Myrtle Flower Meaning, Symbolism, Types, and Uses

Not to be confused with the Crepe Myrtle, the true Myrtle flower (Myrtus) is a charming genus of flowering plants rich in history and symbolism. Much of Myrtle’s symbolism is drawn from its years of medicinal and food use. 

About Myrtle Plants

The Myrtus genus is part of the larger Myrtaceae family. This family includes other valuable food and spice plants like cloves, allspice, guava, and eucalyptus.

Botanical Characteristics, Colors, Fragrances

Myrtle shrubs can stay just a few feet tall or stretch to 15 feet and more. They’re all evergreen plants that produce at least minor flowers and white or blue-colored berries.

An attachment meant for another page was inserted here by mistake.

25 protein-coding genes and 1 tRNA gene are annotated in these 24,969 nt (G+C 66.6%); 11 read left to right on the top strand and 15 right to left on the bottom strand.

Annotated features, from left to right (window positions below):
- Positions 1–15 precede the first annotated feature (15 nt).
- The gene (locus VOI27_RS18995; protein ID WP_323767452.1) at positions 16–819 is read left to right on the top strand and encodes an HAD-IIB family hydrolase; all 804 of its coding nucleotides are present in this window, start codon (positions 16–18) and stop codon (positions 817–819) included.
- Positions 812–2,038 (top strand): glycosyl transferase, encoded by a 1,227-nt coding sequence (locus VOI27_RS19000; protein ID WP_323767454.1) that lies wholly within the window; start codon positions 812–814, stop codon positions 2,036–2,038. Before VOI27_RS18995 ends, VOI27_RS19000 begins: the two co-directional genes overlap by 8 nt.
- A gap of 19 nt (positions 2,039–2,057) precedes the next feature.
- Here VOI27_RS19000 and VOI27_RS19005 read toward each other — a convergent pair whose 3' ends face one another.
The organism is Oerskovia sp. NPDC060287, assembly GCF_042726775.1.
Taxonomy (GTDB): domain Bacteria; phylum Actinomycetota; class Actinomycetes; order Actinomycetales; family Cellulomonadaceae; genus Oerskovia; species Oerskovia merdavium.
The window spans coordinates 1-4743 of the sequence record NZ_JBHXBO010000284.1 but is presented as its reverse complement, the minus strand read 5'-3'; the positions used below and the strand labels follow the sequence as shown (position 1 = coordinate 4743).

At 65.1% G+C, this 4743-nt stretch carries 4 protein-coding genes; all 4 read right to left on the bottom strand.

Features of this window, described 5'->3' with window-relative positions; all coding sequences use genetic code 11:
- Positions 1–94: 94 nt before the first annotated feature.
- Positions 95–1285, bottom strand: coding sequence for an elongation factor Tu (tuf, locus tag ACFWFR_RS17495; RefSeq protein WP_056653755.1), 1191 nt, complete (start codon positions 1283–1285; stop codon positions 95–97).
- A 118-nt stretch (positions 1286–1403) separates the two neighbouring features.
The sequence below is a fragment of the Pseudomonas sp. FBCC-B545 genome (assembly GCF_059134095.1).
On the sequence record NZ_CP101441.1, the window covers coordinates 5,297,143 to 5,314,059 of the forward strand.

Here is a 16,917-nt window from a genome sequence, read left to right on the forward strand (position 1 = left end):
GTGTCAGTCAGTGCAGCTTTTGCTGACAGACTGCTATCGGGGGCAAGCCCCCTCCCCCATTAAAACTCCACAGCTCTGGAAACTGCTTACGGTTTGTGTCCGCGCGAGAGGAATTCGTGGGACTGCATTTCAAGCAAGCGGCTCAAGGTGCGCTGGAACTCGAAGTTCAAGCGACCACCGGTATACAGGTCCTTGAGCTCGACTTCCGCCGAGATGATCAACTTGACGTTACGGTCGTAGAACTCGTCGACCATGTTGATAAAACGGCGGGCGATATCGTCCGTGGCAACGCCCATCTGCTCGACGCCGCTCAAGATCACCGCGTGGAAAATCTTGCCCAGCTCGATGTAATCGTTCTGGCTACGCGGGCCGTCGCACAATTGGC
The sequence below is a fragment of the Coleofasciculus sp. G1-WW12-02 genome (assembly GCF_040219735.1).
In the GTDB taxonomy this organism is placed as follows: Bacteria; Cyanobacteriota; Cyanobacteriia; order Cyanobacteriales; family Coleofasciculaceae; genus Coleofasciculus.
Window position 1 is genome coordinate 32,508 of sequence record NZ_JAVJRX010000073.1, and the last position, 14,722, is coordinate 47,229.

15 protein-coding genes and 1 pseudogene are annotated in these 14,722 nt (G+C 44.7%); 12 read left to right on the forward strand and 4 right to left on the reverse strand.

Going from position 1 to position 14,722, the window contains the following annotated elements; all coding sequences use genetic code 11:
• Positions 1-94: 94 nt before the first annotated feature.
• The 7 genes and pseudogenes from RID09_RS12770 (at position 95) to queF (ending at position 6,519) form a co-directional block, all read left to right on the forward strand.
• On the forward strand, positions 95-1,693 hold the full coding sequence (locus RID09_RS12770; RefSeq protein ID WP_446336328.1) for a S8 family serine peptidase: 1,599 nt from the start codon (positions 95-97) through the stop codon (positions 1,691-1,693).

Myrtle Meaning & Symbolism

Common Myrtle Flower Colors and their Meaning & Symbolism

Myrtle flowers are almost all white or cream-colored. In the language of flowers, Myrtle’s color profile holds the symbolic meaning of purity, hope, and rebirth.

The Myrtle Flower in Greek Mythology

The oldest meanings ascribed to the Myrtle plant comes from Ancient Greece. The flower was considered sacred to Aphrodite, which gives it a potent layer of love symbolism.

The Myrtle Flower in Judaism

In Judaism, Myrtle is one of the four species of plants used to celebrate the festival of Sukkot. It’s a holiday commemorating the agricultural cycle that ancient Jewish field workers followed.

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